When the pandemic subsides one-third of New York City’s small businesses may never open again. This adds up to about 240,000 small businesses, according to a study by Partnerships for New York City. In communities like Jackson Heights which are South Asian dominated, consumer spending dropped 73% between 2019 and 2020, leaving many small business owners’ livelihoods and only sources of income in limbo.
In December 2019 I was a student at Columbia Journalism School, navigating assignments and reporting stories across New York City. For my broadcast class, I pitched a story about three restaurants—Milon, Panna II and Royal Bangladesh– on Manhattan’s Curry Row in East Village that had somehow managed to stay afloat despite rising rents and deep competition with each other. These neighboring restaurants are East Village institutions, popular amongst tourist crowds for their Bangladeshi cuisine and year-round Christmas ornaments and lights. On a normal pre-pandemic day, one would be drawn in by the bright lights on a walk past, and greeted by men from each restaurant inviting one into their respective restaurant, and away from their competition. Unfortunately the lively energy of these three locales was paused when the COVID-19 pandemic would hit two months later. I went to check in on these three businesses nine months later to find Milon had closed its doors for good amid the pandemic. Panna II and Royal Bangladesh are still alive today, with the former having expanded into Milon’s space, and the latter living end-to-end to still stay standing.
For my broadcast story, I interviewed Olid Ahmed, the owner of Milon which is the original and oldest of the three restaurants. Back in the 1980s when Milon opened, the area was known as Manhattan’s “Little India” and stretched for a few blocks. It was filled with Bangladeshi restaurants that advertised their cuisine as Indian, since many American patrons didn’t know where or what Bangladesh was. Today, Curry Row has been reduced to one block with a handful of restaurants and a single storefront maintaining its South Asian name.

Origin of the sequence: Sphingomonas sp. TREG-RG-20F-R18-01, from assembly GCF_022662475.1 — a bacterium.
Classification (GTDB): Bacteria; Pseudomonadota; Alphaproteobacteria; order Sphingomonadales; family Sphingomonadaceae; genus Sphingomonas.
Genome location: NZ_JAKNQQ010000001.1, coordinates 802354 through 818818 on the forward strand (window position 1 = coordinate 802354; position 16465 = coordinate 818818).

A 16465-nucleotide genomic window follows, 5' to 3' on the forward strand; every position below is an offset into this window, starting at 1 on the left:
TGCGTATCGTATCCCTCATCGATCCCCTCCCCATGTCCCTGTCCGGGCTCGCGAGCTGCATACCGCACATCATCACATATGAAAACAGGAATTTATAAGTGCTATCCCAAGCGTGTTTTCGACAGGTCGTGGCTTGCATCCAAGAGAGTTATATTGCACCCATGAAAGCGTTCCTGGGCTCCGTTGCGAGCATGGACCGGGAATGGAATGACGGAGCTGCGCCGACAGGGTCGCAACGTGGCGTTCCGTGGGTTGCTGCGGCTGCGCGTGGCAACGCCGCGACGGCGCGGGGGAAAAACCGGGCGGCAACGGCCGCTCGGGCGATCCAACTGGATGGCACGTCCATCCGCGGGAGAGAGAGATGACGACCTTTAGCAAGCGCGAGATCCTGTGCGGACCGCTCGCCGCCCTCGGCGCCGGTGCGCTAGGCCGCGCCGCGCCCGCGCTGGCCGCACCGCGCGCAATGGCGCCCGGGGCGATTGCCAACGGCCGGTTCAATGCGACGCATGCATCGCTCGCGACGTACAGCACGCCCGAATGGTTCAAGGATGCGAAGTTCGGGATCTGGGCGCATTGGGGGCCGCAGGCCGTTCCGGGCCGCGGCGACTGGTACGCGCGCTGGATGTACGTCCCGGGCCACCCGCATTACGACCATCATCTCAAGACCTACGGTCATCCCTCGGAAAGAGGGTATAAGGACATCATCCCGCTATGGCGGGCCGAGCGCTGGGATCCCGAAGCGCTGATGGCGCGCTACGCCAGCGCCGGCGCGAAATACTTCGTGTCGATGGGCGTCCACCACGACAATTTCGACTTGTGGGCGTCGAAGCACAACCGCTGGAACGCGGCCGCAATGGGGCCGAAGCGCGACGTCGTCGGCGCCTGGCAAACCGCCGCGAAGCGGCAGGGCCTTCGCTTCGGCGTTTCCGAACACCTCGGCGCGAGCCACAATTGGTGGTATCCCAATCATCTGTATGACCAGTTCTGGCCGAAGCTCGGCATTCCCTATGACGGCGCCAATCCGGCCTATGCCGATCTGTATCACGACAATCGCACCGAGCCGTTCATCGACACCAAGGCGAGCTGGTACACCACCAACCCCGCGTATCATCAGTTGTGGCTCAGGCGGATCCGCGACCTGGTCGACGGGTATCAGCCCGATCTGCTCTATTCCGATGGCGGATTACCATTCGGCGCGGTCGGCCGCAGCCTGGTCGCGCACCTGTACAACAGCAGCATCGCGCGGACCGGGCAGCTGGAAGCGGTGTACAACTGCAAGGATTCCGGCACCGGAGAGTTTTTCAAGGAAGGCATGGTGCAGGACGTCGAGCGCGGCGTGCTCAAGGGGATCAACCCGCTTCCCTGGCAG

In my conversation with Ahmed, I learned about the histories of both Curry Row and his family. Ahmed’s uncle emigrated from Bangladesh to New York City and opened Milon in Little India’s early days. After its success, he was able to purchase the storefronts next door to his restaurant, expanding his business. After some years running three storefronts, things took a hit and Ahmed’s uncle had to sell the other two restaurants, keeping only Milon, which he later passed on to Olid. The other two storefronts would later be bought out and turned into Panna II and Royal Bangladesh.
The loss of small businesses across New York City, from the closures of restaurants and food trucks to emptied mom-and-pop storefronts, has been a looming concern since the pandemic rattled the world. Finding out about Milon’s closure in mid-2020 felt like a terrible loss. After hearing Ahmed’s family’s history and witnessing several people mourn the loss of Milon on social media, the significance of the restaurant to its community was apparent. Projections show that when the pandemic subsides one-third of New York City’s small businesses may never open again. This adds up to about 240,000 small businesses, according to a study by Partnerships for New York City. In communities like Jackson Heights which are South Asian dominated, consumer spending dropped 73% between 2019 and 2020, leaving many small business owners’ livelihoods and only sources of income in limbo.
When restaurants like Milon close, they leave a hole in the lives of those who relied on them as a refuge or a memory of home. For many growing up in the South Asian American diaspora, including me, these small businesses are how we remain close to our cultures back home. These businesses are immigrants’ legacies, and their stories of growth, survival, and loss deserve to be documented.
Sanjana Nigam is a native New Yorker and Indian-American-Canadian journalist.
Courtesy: South Asian American Digital Archives (SAADA)